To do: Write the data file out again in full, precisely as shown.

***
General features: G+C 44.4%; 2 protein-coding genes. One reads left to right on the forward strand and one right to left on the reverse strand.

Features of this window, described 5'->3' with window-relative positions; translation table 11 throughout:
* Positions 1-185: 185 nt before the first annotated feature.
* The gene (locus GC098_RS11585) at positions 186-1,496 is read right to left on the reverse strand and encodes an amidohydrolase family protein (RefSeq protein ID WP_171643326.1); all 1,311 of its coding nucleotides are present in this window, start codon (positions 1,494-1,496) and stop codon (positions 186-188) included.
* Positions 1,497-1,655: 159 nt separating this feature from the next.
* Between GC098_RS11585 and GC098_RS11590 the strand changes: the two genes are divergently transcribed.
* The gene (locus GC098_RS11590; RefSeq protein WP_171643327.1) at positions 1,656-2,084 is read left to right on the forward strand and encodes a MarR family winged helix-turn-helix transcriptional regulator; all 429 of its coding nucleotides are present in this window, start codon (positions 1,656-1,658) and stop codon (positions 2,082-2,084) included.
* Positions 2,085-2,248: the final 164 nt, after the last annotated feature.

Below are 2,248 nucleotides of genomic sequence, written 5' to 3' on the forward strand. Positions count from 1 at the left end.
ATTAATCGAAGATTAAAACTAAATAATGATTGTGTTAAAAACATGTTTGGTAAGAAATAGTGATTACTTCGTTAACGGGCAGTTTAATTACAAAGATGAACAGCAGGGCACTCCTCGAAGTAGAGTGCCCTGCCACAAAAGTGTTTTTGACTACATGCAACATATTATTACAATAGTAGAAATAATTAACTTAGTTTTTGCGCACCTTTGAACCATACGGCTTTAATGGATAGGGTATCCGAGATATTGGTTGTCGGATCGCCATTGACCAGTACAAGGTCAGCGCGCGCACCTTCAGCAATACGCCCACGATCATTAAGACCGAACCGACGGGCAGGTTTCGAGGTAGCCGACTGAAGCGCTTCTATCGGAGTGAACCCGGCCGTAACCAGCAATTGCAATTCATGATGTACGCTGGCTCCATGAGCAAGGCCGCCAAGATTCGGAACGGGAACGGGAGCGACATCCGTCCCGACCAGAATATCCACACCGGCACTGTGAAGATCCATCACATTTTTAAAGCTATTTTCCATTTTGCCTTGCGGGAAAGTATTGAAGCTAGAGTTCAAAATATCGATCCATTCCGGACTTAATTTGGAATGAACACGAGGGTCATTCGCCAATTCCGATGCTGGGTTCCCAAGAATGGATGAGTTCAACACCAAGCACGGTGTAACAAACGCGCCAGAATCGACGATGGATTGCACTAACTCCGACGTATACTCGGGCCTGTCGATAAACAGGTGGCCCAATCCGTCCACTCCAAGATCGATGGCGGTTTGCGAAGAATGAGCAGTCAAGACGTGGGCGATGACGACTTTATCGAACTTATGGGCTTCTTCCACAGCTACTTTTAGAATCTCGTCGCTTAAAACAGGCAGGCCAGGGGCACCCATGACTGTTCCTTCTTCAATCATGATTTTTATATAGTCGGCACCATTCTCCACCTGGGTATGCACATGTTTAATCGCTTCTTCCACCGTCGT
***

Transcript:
General features: G+C 44.4%; 2 protein-coding genes. One reads left to right on the forward strand and one right to left on the reverse strand.

Features of this window, described 5'->3' with window-relative positions; translation table 11 throughout:
* Positions 1-185: 185 nt before the first annotated feature.
* The gene (locus GC098_RS11585) at positions 186-1,496 is read right to left on the reverse strand and encodes an amidohydrolase family protein (RefSeq protein ID WP_171643326.1); all 1,311 of its coding nucleotides are present in this window, start codon (positions 1,494-1,496) and stop codon (positions 186-188) included.
* Positions 1,497-1,655: 159 nt separating this feature from the next.
* Between GC098_RS11585 and GC098_RS11590 the strand changes: the two genes are divergently transcribed.
* The gene (locus GC098_RS11590; RefSeq protein WP_171643327.1) at positions 1,656-2,084 is read left to right on the forward strand and encodes a MarR family winged helix-turn-helix transcriptional regulator; all 429 of its coding nucleotides are present in this window, start codon (positions 1,656-1,658) and stop codon (positions 2,082-2,084) included.
* Positions 2,085-2,248: the final 164 nt, after the last annotated feature.

Below are 2,248 nucleotides of genomic sequence, written 5' to 3' on the forward strand. Positions count from 1 at the left end.
ATTAATCGAAGATTAAAACTAAATAATGATTGTGTTAAAAACATGTTTGGTAAGAAATAGTGATTACTTCGTTAACGGGCAGTTTAATTACAAAGATGAACAGCAGGGCACTCCTCGAAGTAGAGTGCCCTGCCACAAAAGTGTTTTTGACTACATGCAACATATTATTACAATAGTAGAAATAATTAACTTAGTTTTTGCGCACCTTTGAACCATACGGCTTTAATGGATAGGGTATCCGAGATATTGGTTGTCGGATCGCCATTGACCAGTACAAGGTCAGCGCGCGCACCTTCAGCAATACGCCCACGATCATTAAGACCGAACCGACGGGCAGGTTTCGAGGTAGCCGACTGAAGCGCTTCTATCGGAGTGAACCCGGCCGTAACCAGCAATTGCAATTCATGATGTACGCTGGCTCCATGAGCAAGGCCGCCAAGATTCGGAACGGGAACGGGAGCGACATCCGTCCCGACCAGAATATCCACACCGGCACTGTGAAGATCCATCACATTTTTAAAGCTATTTTCCATTTTGCCTTGCGGGAAAGTATTGAAGCTAGAGTTCAAAATATCGATCCATTCCGGACTTAATTTGGAATGAACACGAGGGTCATTCGCCAATTCCGATGCTGGGTTCCCAAGAATGGATGAGTTCAACACCAAGCACGGTGTAACAAACGCGCCAGAATCGACGATGGATTGCACTAACTCCGACGTATACTCGGGCCTGTCGATAAACAGGTGGCCCAATCCGTCCACTCCAAGATCGATGGCGGTTTGCGAAGAATGAGCAGTCAAGACGTGGGCGATGACGACTTTATCGAACTTATGGGCTTCTTCCACAGCTACTTTTAGAATCTCGTCGCTTAAAACAGGCAGGCCAGGGGCACCCATGACTGTTCCTTCTTCAATCATGATTTTTATATAGTCGGCACCATTCTCCACCTGGGTATGCACATGTTTAATCGCTTCTTCCACCGTCGT